While the 747 programme’s last delivery has closed a chapter of history for the Boeing type, it will always remain “Queen of the Skies”, in the opinion of Michael Lombardi, the company’s senior corporate historian.
Speaking ahead of the final delivery event – staged at Boeing’s Everett production site in Washington on 31 January – Lombardi outlined the extraordinary contribution to air travel that the 747 has made since its first revenue flight in January 1970.
The product of an agreement between Boeing chief executive Bill Allen and Pan American World Airways boss Juan Trippe, who signed a contract in December 1965, the jumbo jet was rolled out in September 1968. By that time, the airframer had secured orders from more than two dozen airlines enticed by its scale and potential.
Its first aircraft, RA001, was flown for the first time on 9 February 1969, and deployed to Le Bourget later the same year to appear at the Paris air show.
“When it came out, it was the must-have airplane – all of the airlines decided they needed to have it as their flagship,” Lombardi says. He notes that this was even the case for some carriers “who didn’t know what to do with it, and didn’t have a route for it”. He cites as an example 1980’s US low-cost carrier People Express Airlines, which employed the jumbo for services between Boston and Denver, in addition to transatlantic flights.
“This airplane changed the world because of its size, its range and its efficiency. It made flight affordable – it democratised air travel,” Lombardi says. “For ever, that will be the legacy of the 747. It shrank the world.”
Boeing’s design team – headed by Joe Sutter – had first explored the potential for a double-decker design with twice the passenger capacity of a 707, but discounted this, instead favouring a wide fuselage. They also opted to use an innovative raised cockpit design, so that the 747 would have built-in utility from day one as an “optimal freighter”.
That upper-deck cockpit idea was carried forward from Boeing’s proposal for the US Air Force’s CX-Heavy Logistics System; a requirement ultimately met using the Lockheed C-5 Galaxy.
Lombardi recalls that during his discussions with Sutter, he “was adamant that the 747 would be from the ground up a brand-new aircraft”, rather than revising the CX concept. Several design iterations were explored before the now iconic shape took form.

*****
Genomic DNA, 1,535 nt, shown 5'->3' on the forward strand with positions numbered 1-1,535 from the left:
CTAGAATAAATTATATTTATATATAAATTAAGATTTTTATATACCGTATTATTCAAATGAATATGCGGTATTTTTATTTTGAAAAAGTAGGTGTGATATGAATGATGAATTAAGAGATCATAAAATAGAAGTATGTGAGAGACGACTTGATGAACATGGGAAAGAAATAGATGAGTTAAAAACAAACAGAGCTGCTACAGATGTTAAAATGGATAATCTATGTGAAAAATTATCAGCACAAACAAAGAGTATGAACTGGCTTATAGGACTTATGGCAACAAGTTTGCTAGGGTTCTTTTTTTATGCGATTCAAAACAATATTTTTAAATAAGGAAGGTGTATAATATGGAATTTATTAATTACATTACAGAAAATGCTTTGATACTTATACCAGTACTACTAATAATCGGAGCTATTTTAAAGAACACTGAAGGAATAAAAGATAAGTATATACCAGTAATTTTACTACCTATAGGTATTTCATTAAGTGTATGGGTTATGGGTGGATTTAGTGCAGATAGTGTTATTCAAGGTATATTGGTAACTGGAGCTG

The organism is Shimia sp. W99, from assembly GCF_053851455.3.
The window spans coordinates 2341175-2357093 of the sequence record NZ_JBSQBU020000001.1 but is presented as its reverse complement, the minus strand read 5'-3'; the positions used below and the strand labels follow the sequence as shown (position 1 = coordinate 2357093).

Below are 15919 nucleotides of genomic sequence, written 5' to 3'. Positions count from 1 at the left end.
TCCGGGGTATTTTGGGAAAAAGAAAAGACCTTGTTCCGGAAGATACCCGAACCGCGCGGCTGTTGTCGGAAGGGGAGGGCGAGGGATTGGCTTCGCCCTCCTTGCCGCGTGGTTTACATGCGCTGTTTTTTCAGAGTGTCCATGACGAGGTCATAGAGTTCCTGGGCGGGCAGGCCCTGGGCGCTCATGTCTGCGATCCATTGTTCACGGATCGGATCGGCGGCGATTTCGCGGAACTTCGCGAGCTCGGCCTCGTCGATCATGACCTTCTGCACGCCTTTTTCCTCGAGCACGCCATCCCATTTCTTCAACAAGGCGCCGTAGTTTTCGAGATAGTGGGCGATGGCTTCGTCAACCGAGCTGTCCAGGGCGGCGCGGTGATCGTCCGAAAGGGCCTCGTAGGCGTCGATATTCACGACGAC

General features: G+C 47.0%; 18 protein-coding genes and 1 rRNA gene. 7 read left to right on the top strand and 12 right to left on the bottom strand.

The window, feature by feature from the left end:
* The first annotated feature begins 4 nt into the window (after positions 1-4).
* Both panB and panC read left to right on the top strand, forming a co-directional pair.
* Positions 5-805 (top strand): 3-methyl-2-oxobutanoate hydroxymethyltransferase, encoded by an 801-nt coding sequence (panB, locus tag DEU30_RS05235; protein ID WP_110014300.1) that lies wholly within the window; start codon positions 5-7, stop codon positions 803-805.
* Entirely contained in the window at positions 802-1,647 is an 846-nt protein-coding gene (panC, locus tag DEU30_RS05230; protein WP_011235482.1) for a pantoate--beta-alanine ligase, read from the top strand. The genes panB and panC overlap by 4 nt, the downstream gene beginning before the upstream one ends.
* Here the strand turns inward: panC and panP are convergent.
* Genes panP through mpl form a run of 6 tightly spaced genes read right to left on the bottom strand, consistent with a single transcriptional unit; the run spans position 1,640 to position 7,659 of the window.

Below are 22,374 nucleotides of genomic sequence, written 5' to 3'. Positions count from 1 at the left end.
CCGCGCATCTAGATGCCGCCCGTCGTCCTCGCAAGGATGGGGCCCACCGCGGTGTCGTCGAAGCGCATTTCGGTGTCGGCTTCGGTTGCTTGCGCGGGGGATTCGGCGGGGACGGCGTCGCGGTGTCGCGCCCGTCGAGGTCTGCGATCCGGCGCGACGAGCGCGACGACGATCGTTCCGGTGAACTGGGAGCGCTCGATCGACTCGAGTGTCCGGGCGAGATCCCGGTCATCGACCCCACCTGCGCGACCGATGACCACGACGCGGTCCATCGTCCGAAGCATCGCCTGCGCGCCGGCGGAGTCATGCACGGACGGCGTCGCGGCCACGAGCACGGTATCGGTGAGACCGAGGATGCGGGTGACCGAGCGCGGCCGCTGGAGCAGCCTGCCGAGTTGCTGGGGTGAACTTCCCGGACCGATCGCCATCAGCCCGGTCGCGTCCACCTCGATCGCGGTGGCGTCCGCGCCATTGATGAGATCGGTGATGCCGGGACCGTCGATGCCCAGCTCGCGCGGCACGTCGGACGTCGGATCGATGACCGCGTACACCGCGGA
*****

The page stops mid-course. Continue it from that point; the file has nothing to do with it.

Designing the 747 to perform both passenger and cargo duties from the outset was in part due to Sutter’s expectation that a coming breed of faster than sound airliners – Europe’s BAC/Aerospatiale Concorde and Lockheed’s Supersonic Transport – would before long kill demand for what would be the original widebody twin-aisle.
In addition to its transformational design, another key factor enabling the 747’s success was the workforce which delivered it – a team Boeing dubbed “The Incredibles”.
“A lot of the engineers and leadership were veterans of World War Two – they had that can-do attitude,” Lombardi says.
“They were so dedicated,” he says of the workers at Everett. “They knew that they were doing something new and amazing, building the world’s biggest airplane. Because of this they would stay late at work. The managers would have to go through the factory and tell the employees to go home. They would go out the door, walk around the building and sneak back in and keep working.”
The aircraft evolved over the years, with new variants emerging, but the creation of the -400, with its extended range, improved efficiency and new computerised cockpit – which enabled airlines to remove the flight engineer position – was perhaps its biggest advance. First flown in April 1988, it remains in widespread use today, almost entirely in the cargo role.
Latterly, the -8 model rounded out the programme, with its lengthened fuselage, new low drag, super-critical wing and GE Aerospace GEnx-2B engines. Cirium fleets data shows that 131 of the final variant are in use, split between -8F freighters and -8I airliners; the latter flown by Air China, Korean Air and Lufthansa.
Intriguingly, Lombardi says additional variants could also have seen use, if concepts considered for the US Air Force (USAF) had become a reality.
One of these involved adapting the 747 to serve as an airborne aircraft carrier. This would see it transport, launch and recover up to 10 Boeing Model 985 “Micro Fighters”, with onboard arming points also included.
Another idea was to equip the jumbo with six rotary launchers, enabling it to carry up to 100 air-launched cruise missiles. Instead, the USAF backed the development by Rockwell of the B-1B Lancer swing-wing bomber.
Lombardi, meanwhile, has little doubt that 747s will remain a familiar sight in the air for many more years – and likely until 2069; a full century after the first was delivered to an airline customer.
“We will be seeing the Queen of the Skies continue to cross the heavens for decades to come,” he says. “There is great art in great engineering,” he adds.
Asked what comes next, as Boeing finds itself with space to fill at its Everett site – which remains the world’s largest free-standing building by volume – Lombardi offers his insight from the company’s past.
“The history of Boeing is we have always come out with these wonderful airplanes,” he notes. “If you follow that history you will be pretty confident that there will be something amazing – and not too far from now.”
Last of the jumbos: Boeing closes chapter with final 747 delivery
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How Boeing’s ‘Incredibles’ crafted 747 as Queen of the Skies